A drug used to treat vertigo may hold the key to preserving brain function in patients with a rare Alzheimer’s-like disease, a new study has found.

There is currently limited treatment for Niemann-Pick type C disease (NP-C) - a rare and debilitating genetic condition that affects memory and motor skills and can cause seizures and dementia.

But a new, landmark study is giving hope to those living with the fatal condition after it found a drug called N-acetyl-l-leucine (NALL) may help.

"This study is incredibly exciting because we were able to demonstrate significant improvements in our patients’ neurological function in a relatively short space of time,” said Professor Mark Walterfang, a consultant neuropsychiatrist at the Royal Melbourne Hospital (RMH).

NP-C is caused by an abnormal build-up of cholesterol in the body’s cells, particularly in the brain.

About 25 people in Australia live with the condition, which is also known as ‘childhood Alzheimer’s’ but can affect people of all ages.

The multi-centre study used a form of NALL that is powdered and mixed with water, much like a sports drink. Another form of the drug has been approved and used overseas for treating vertigo for decades.

For two 12-week blocks, about 60 patients aged five to 67 were given NALL or a placebo and vice versa.

Their coordination – a key marker for people with NP-C – was then measured using a scale known as the SARA (Scale for the Assessment and Rating of Ataxia). Remarkably, researchers found that when treated with NALL, participants showed significantly better function on the SARA than when they received the placebo.

The trial was conducted at 13 hospitals around the globe, including in Germany, Switzerland, the UK and the USA. The findings were published in the prestigious New England Journal of Medicine (NEJM) this month.

Prof Walterfang led the Melbourne arm of the study at the RMH and said the results were “an exciting step forward” for NP-C research. He added that he was hopeful the drug may one day be used to treat other disorders, such as Alzheimer’s disease and brain trauma.

“NALL is a very interesting and unique compound. It seems to improve co-ordination not just in NPC, but in a range of other disorders known as the ataxias, where patients have great difficulty with motor co-ordination,” he said.

“It does this by improving glucose metabolism in key areas of the brain, but also slows the loss of neurons, and reduces inflammation in the brain in some neurological disorders. As a result, it may well show benefits in a range of neurodegenerative disorders beyond N-PC, including other forms of dementia and traumatic brain injury.”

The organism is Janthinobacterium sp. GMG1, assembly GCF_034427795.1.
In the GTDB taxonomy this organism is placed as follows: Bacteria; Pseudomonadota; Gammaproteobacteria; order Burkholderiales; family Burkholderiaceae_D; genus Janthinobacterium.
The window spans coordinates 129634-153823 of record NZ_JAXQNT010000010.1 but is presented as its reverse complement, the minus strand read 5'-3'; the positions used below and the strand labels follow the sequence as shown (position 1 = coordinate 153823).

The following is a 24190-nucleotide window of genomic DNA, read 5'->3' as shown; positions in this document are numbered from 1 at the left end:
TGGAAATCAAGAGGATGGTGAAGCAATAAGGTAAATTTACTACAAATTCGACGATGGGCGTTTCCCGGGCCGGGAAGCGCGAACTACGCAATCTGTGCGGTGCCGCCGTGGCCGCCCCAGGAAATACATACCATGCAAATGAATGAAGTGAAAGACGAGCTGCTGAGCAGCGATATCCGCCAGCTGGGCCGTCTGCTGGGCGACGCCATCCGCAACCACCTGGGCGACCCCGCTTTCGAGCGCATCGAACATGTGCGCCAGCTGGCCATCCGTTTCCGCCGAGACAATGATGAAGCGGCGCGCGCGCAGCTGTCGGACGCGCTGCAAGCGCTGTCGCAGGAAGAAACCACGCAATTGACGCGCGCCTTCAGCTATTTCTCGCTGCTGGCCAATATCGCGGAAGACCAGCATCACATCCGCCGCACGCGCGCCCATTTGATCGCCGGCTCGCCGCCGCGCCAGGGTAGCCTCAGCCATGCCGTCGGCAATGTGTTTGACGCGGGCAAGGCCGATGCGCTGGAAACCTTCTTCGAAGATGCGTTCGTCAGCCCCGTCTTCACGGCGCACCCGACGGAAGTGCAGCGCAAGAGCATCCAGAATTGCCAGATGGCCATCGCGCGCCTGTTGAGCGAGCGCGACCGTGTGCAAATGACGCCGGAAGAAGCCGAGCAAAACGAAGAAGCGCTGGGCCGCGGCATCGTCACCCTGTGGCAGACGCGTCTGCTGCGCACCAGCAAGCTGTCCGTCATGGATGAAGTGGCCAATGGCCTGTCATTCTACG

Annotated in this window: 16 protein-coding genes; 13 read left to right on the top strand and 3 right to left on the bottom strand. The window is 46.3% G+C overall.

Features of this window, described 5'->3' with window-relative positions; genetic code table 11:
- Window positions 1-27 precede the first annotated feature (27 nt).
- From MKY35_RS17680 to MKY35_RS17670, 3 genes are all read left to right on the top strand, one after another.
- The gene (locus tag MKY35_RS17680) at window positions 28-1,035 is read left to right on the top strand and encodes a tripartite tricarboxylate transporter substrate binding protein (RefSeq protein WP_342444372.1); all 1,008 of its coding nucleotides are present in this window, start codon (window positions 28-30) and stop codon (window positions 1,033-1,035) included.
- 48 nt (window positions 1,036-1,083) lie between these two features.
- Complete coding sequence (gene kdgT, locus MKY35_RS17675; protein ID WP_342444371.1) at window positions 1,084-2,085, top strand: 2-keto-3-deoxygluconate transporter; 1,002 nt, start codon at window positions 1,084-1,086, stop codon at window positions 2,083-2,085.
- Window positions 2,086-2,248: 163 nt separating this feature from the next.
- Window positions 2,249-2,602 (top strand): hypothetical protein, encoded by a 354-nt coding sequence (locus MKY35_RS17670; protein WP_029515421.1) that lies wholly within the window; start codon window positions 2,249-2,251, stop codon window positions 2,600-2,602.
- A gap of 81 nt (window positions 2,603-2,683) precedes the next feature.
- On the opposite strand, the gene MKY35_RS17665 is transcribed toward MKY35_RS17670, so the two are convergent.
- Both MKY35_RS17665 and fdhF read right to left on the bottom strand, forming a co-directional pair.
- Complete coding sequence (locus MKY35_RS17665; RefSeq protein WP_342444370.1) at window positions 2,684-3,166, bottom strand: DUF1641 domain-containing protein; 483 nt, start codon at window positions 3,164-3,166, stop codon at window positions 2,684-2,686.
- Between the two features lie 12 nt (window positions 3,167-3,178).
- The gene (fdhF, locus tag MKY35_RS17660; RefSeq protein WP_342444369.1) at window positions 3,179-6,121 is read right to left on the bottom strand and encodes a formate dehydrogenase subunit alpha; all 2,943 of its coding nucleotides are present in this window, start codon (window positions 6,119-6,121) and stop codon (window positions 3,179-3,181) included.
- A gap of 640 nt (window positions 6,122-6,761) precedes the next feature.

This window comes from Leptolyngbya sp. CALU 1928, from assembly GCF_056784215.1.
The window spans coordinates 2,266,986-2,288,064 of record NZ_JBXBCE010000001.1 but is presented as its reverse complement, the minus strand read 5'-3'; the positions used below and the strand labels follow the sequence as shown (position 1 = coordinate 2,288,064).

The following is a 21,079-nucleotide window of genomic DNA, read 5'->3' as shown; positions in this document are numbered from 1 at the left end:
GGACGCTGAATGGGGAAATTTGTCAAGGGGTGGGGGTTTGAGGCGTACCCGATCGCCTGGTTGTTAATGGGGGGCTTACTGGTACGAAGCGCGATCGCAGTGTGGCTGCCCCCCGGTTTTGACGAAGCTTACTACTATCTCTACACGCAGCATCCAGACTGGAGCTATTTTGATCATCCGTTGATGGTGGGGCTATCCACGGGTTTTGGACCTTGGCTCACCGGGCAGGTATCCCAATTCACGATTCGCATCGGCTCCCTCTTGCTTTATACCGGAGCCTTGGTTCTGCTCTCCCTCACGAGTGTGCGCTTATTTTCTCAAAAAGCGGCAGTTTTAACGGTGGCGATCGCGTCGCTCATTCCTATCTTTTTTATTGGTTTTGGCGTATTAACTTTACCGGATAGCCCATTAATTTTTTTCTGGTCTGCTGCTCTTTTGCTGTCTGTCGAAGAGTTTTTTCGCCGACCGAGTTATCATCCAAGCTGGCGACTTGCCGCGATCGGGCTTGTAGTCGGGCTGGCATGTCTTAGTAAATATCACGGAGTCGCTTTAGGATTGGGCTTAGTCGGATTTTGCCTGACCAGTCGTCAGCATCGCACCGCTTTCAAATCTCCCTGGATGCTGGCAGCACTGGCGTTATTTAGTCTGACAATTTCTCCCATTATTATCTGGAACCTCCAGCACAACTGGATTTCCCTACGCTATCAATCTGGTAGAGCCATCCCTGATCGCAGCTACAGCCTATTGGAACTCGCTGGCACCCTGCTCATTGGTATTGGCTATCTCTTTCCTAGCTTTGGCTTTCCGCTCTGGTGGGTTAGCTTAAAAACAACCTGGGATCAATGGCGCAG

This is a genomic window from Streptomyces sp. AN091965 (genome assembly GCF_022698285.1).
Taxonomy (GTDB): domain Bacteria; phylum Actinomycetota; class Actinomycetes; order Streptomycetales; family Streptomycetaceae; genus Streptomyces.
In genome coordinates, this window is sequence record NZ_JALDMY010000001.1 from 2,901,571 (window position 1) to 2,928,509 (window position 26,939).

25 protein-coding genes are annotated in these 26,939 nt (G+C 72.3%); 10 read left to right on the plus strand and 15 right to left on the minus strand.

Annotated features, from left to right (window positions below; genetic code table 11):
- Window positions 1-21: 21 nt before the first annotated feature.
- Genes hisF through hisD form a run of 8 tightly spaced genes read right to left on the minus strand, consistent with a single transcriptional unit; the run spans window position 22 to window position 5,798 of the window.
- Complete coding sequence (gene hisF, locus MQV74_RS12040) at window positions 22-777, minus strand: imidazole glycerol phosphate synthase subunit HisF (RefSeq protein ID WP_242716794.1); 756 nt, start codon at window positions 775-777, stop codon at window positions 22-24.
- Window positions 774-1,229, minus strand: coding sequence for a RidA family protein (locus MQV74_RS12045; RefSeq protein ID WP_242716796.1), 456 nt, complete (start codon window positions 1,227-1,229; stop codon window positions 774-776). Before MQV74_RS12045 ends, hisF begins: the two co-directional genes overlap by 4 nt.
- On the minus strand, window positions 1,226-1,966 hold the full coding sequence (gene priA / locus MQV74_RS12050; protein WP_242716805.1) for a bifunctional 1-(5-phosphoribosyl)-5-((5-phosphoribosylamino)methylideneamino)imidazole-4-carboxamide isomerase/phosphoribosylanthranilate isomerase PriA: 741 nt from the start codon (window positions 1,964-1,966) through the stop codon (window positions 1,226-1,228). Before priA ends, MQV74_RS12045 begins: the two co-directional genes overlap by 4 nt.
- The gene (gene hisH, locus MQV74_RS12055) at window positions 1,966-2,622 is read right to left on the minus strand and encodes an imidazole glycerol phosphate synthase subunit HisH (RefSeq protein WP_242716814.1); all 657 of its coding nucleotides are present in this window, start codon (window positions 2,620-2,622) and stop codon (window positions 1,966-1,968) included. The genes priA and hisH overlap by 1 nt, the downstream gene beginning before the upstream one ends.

Prof Walterfang added: “Sometimes, finding a treatment for rare disorders such as N-PC can open up new avenues of treatment possibility for more common disorders that affect many Australians, and we are excited to see where NALL may take us.”


Autumn Hodgson was always an active kid. She loved karate, dancing, singing and was the “entertainer of the family”.

“She was wild and crazy,” Mum Amanda recalled with affection.

But a few years ago, in her mid teens, things began to change.

“Just prior to COVID we noticed that she’d started to walk differently – quite often she’d be talking and would be slurring her words,” Amanda said.

At the recommendation of her school, Autumn went to see a specialist neurologist at the Royal Children's Hospital. They delivered the heartbreaking news that she had Niemann-Pick Type C (NP-C).

Autumn took part in the Melbourne arm of the international study here at the RMH.

Amanda said it was incredible to compare her daughter’s coordination before and during the trial.

“It was a dramatic change,” she said. “Things like she was using her utensils at the table, less fatigued, her walking and fine motor skills had improved.”

A major milestone for Autumn was competing in the 100m race at her school athletics carnival.

“The previous year autumn had decided to run 100m at the school carnival. You could see how challenging it was,” Amanda said.

Unbeknown to Autumn, her school peers decided to dress up in costumes that also made it harder for them to run.

“Once she’d been on the trial, she decided again to run it and you could definitely see the changes mechanically. Even just the stamina and breathing,” Amanda said.

“She ended up getting a first place!”

Being on NALL helped enable Autumn to finish year 12 and follow her dreams of studying a certificate 3 in patisserie, which she started this year.

“It’s hard… but it’s great the fact that I’m learning,” Autumn said.

“I love baking because there are no limits to it – that’s so cool.”

And her specialty?

“Her red velvet cake is a hit – particularly with the neighbours,” Amanda said.

Mobile Stroke Unit with Ambulance Victoria paramedic and the RMH Stroke team
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